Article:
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A day in the life of a pharmacist at a regional medicines information centre

The nature of enquiries Daniel Hill receives as a medicines information and prescribing support pharmacist are vast and challenging.

A pharmacise working at a Regional Medicines Information Centre

Source: Daniel Hill/Mclean

As a medicines information and prescribing support pharmacist, healthcare professionals within the North East and Yorkshire area rely on me to provide accurate and evidence-based answers to complex medication-related queries. I joined the Specialist Pharmacy Service Regional Medicines Information Centre in 2018, which sits within the Regional Drug and Therapeutics Centre in Newcastle.

8:30 — start

Once in the office, I spend a little time reading the National Institute for Health and Care Excellence’s (NICE’s) medicines awareness daily bulletin to keep up to date with the most recent medicines to be licensed and trials being published. I also check if any medicines information enquiries have been emailed to us overnight. These are allocated according to the team rota — one pharmacist will answer the medicines information phone line in the morning and the other in the afternoon. Emailed enquiries are split evenly between the two pharmacists. All emailed enquires will get a response within five working days, but we endeavour to answer these as soon as possible.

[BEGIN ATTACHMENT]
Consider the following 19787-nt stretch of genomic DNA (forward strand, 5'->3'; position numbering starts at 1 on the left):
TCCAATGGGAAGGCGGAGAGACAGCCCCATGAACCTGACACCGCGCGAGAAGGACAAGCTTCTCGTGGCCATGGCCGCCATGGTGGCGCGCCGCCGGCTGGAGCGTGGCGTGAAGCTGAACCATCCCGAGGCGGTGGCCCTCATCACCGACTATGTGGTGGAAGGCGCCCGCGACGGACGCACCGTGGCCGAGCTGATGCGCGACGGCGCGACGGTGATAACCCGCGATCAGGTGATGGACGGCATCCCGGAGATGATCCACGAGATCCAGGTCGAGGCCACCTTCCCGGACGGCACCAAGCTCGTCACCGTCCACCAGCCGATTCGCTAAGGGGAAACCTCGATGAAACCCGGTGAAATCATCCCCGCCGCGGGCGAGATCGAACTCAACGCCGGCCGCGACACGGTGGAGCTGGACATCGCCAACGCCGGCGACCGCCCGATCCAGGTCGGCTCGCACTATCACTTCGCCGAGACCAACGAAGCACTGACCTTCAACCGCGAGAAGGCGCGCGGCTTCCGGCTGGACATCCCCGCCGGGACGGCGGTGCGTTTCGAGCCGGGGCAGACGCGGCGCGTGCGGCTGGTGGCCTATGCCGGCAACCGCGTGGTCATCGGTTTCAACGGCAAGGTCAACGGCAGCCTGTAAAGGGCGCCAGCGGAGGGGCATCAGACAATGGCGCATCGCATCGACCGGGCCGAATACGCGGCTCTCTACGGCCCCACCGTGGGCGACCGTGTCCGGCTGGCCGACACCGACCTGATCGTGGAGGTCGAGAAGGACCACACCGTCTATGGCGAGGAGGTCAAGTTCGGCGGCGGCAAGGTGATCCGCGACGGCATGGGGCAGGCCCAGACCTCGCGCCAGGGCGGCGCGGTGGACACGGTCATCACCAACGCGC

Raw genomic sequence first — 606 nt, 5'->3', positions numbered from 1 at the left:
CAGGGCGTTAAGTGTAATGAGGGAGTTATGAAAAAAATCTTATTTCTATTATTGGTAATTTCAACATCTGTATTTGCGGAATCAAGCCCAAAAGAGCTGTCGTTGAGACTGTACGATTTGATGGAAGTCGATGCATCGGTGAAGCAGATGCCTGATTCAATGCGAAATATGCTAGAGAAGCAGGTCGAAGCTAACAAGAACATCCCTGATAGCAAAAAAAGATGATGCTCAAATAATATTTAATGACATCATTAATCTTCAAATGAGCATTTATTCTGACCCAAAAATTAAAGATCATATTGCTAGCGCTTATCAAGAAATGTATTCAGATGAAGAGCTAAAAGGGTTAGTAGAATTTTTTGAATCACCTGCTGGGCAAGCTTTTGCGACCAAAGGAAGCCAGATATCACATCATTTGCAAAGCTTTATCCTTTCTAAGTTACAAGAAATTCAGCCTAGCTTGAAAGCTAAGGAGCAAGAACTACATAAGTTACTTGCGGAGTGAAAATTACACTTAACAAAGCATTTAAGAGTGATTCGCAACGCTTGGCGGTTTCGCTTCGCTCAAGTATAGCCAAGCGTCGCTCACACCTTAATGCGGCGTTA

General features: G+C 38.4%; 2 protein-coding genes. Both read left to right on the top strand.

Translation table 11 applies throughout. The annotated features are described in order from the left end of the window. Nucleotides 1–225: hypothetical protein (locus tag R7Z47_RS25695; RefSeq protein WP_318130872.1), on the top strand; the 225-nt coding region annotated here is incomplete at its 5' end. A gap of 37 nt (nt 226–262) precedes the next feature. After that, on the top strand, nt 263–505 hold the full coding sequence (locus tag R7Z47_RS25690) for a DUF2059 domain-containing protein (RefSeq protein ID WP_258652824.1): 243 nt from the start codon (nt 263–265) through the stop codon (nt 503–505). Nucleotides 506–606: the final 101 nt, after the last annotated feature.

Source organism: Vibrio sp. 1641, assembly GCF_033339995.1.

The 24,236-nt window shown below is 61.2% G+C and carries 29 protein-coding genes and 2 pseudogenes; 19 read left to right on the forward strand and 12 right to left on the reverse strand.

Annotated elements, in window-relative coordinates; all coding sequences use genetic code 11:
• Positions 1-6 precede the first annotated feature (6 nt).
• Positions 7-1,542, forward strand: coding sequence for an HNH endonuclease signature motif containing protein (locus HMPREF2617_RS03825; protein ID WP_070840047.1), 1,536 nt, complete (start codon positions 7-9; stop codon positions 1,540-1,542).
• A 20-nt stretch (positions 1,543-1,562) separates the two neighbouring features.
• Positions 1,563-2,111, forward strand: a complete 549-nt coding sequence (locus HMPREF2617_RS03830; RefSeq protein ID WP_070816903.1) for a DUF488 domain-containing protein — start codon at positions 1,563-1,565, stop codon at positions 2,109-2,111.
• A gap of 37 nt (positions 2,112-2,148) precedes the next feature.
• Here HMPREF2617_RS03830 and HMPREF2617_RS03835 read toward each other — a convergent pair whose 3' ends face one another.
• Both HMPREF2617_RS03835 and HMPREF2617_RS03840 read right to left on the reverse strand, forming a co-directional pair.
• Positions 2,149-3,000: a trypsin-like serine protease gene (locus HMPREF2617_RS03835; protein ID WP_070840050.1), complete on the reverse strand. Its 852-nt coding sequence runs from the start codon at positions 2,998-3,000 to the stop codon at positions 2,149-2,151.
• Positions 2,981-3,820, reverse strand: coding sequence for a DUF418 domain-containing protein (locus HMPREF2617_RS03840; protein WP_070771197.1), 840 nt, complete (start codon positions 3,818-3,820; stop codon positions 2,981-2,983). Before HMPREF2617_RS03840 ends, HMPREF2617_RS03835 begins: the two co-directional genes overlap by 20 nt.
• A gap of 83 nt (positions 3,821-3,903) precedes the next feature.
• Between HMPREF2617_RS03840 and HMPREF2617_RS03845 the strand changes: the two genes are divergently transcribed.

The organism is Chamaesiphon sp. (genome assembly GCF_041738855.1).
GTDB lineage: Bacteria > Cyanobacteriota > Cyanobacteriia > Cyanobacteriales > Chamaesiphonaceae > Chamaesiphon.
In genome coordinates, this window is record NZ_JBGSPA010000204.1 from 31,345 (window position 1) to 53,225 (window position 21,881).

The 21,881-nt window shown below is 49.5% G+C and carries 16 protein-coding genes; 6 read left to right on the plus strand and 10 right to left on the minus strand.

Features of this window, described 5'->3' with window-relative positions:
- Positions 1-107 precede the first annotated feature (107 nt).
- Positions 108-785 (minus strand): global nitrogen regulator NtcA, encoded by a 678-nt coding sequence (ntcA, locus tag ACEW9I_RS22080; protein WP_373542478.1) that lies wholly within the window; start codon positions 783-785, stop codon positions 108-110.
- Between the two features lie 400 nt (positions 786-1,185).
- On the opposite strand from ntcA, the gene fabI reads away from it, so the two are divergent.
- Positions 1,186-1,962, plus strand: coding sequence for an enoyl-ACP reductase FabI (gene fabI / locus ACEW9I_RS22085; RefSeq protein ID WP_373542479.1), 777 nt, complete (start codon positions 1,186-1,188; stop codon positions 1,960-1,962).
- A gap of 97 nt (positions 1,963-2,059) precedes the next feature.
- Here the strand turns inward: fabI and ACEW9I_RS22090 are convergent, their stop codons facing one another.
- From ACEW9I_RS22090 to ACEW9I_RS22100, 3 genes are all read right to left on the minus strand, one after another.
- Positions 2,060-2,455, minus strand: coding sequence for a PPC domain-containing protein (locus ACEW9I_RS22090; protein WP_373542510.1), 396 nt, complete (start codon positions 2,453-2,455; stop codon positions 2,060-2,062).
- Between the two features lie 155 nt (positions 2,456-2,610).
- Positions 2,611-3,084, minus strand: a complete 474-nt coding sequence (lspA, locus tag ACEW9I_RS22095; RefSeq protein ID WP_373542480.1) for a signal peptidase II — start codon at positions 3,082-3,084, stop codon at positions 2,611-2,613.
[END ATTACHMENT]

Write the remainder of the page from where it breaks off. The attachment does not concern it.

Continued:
9:00

I never know what I might get asked when I pick up the phone

I have an medicines information phone session in the morning, where I respond to enquiries from healthcare professionals working in primary care (GPs, nurses, community pharmacists, practice pharmacists, pharmacy technicians and community-based consultants).

I never know what I might get asked when I pick up the phone. The nature of enquires we get are vast, ranging from the management of adverse drug reactions and drug interactions, to more complex enquires related to polypharmacy, drugs in pregnancy and lactation. Complex enquires are often discussed as a team before an answer is given. This may be through an informal discussion with a colleague or a senior member of the team checking a written answer before it is sent.

I receive four enquiries — two of which are regarding stock issues. I can often provide a response over the phone, but one of the enquiries was regarding gastrointestinal protection with non-steroidal anti-inflammatory drugs and whether H2 receptor antagonists are as effective as proton pump inhibitors. As this was a more complex enquiry, a detailed written answer is necessary; however, as this was not an urgent request, the enquirer will receive an answer by the end of the week.